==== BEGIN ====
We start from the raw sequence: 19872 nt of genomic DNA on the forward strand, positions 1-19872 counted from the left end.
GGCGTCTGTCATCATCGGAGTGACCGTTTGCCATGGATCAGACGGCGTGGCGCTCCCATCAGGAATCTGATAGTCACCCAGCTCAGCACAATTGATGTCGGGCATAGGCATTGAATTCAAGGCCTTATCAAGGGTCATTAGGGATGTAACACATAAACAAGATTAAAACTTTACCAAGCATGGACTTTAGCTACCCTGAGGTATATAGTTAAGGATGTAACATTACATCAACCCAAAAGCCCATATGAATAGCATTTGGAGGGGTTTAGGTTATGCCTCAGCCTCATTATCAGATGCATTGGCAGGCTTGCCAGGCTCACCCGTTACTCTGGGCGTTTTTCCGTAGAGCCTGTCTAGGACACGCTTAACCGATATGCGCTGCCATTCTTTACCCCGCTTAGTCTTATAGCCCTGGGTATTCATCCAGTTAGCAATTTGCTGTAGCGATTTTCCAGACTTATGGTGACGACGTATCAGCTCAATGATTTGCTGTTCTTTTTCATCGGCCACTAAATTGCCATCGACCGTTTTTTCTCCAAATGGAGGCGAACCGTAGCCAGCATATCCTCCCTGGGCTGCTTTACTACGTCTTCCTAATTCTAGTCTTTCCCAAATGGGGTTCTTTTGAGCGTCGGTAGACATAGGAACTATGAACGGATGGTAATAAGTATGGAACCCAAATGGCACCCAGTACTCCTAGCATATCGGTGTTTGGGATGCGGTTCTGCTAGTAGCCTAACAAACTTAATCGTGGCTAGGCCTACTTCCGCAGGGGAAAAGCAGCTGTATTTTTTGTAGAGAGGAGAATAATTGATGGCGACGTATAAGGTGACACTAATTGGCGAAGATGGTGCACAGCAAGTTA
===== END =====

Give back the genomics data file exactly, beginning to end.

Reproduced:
We start from the raw sequence: 19872 nt of genomic DNA on the forward strand, positions 1-19872 counted from the left end.
GGCGTCTGTCATCATCGGAGTGACCGTTTGCCATGGATCAGACGGCGTGGCGCTCCCATCAGGAATCTGATAGTCACCCAGCTCAGCACAATTGATGTCGGGCATAGGCATTGAATTCAAGGCCTTATCAAGGGTCATTAGGGATGTAACACATAAACAAGATTAAAACTTTACCAAGCATGGACTTTAGCTACCCTGAGGTATATAGTTAAGGATGTAACATTACATCAACCCAAAAGCCCATATGAATAGCATTTGGAGGGGTTTAGGTTATGCCTCAGCCTCATTATCAGATGCATTGGCAGGCTTGCCAGGCTCACCCGTTACTCTGGGCGTTTTTCCGTAGAGCCTGTCTAGGACACGCTTAACCGATATGCGCTGCCATTCTTTACCCCGCTTAGTCTTATAGCCCTGGGTATTCATCCAGTTAGCAATTTGCTGTAGCGATTTTCCAGACTTATGGTGACGACGTATCAGCTCAATGATTTGCTGTTCTTTTTCATCGGCCACTAAATTGCCATCGACCGTTTTTTCTCCAAATGGAGGCGAACCGTAGCCAGCATATCCTCCCTGGGCTGCTTTACTACGTCTTCCTAATTCTAGTCTTTCCCAAATGGGGTTCTTTTGAGCGTCGGTAGACATAGGAACTATGAACGGATGGTAATAAGTATGGAACCCAAATGGCACCCAGTACTCCTAGCATATCGGTGTTTGGGATGCGGTTCTGCTAGTAGCCTAACAAACTTAATCGTGGCTAGGCCTACTTCCGCAGGGGAAAAGCAGCTGTATTTTTTGTAGAGAGGAGAATAATTGATGGCGACGTATAAGGTGACACTAATTGGCGAAGATGGTGCACAGCAAGTTA